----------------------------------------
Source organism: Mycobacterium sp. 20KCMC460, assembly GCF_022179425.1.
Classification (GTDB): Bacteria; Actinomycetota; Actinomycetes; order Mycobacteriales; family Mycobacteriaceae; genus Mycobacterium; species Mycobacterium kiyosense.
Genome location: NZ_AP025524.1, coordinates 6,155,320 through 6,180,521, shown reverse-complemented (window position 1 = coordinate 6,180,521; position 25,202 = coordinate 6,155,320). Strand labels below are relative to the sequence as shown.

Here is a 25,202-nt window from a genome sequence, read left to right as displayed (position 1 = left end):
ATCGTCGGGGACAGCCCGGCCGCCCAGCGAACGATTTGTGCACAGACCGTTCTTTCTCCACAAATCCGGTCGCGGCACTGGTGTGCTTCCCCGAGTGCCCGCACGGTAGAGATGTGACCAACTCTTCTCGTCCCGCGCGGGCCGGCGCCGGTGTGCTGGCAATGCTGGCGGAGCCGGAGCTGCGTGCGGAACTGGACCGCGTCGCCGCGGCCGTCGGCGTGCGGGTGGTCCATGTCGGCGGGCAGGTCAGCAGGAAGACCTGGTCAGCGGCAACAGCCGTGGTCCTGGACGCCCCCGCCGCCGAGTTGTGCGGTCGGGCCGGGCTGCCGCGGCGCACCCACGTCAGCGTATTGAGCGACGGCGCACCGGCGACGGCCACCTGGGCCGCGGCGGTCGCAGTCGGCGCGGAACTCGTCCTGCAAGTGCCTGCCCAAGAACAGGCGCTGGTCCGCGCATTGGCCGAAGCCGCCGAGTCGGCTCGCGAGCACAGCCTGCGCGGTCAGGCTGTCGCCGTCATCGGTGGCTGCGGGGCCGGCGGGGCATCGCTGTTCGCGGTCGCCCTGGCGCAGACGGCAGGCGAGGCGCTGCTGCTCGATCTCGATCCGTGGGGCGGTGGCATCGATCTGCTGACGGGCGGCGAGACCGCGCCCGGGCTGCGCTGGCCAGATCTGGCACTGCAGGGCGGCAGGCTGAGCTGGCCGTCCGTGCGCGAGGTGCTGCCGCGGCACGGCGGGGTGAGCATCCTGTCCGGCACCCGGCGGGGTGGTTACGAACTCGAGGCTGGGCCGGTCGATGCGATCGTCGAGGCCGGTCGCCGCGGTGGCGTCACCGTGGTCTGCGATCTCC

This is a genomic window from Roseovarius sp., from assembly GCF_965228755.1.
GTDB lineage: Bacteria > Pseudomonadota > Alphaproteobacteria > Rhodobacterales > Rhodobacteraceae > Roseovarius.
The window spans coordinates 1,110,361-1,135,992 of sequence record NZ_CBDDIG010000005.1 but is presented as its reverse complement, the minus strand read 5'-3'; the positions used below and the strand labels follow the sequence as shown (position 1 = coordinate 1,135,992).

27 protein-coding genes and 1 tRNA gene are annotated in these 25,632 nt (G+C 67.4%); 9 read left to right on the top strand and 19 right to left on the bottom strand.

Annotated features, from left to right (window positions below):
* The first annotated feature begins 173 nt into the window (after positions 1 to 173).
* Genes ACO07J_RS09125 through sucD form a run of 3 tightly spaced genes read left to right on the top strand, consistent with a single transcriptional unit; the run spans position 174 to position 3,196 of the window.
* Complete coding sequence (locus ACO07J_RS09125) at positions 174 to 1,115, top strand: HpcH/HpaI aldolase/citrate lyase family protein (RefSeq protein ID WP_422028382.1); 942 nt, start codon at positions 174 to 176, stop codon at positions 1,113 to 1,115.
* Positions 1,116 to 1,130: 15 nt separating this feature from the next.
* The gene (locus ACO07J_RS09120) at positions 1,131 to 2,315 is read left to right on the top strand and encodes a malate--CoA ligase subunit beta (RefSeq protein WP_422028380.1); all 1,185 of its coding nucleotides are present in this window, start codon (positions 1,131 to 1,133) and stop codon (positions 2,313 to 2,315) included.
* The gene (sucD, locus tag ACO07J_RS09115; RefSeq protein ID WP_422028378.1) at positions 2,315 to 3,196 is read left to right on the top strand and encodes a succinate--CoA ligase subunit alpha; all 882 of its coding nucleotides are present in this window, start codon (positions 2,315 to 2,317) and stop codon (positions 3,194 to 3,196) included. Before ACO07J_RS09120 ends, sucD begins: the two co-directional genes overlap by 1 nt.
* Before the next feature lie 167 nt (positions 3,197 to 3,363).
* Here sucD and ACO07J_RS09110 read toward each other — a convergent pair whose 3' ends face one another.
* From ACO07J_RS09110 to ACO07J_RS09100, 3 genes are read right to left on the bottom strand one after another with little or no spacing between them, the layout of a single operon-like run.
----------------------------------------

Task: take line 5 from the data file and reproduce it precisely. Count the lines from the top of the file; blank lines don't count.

ATCGTCGGGGACAGCCCGGCCGCCCAGCGAACGATTTGTGCACAGACCGTTCTTTCTCCACAAATCCGGTCGCGGCACTGGTGTGCTTCCCCGAGTGCCCGCACGGTAGAGATGTGACCAACTCTTCTCGTCCCGCGCGGGCCGGCGCCGGTGTGCTGGCAATGCTGGCGGAGCCGGAGCTGCGTGCGGAACTGGACCGCGTCGCCGCGGCCGTCGGCGTGCGGGTGGTCCATGTCGGCGGGCAGGTCAGCAGGAAGACCTGGTCAGCGGCAACAGCCGTGGTCCTGGACGCCCCCGCCGCCGAGTTGTGCGGTCGGGCCGGGCTGCCGCGGCGCACCCACGTCAGCGTATTGAGCGACGGCGCACCGGCGACGGCCACCTGGGCCGCGGCGGTCGCAGTCGGCGCGGAACTCGTCCTGCAAGTGCCTGCCCAAGAACAGGCGCTGGTCCGCGCATTGGCCGAAGCCGCCGAGTCGGCTCGCGAGCACAGCCTGCGCGGTCAGGCTGTCGCCGTCATCGGTGGCTGCGGGGCCGGCGGGGCATCGCTGTTCGCGGTCGCCCTGGCGCAGACGGCAGGCGAGGCGCTGCTGCTCGATCTCGATCCGTGGGGCGGTGGCATCGATCTGCTGACGGGCGGCGAGACCGCGCCCGGGCTGCGCTGGCCAGATCTGGCACTGCAGGGCGGCAGGCTGAGCTGGCCGTCCGTGCGCGAGGTGCTGCCGCGGCACGGCGGGGTGAGCATCCTGTCCGGCACCCGGCGGGGTGGTTACGAACTCGAGGCTGGGCCGGTCGATGCGATCGTCGAGGCCGGTCGCCGCGGTGGCGTCACCGTGGTCTGCGATCTCC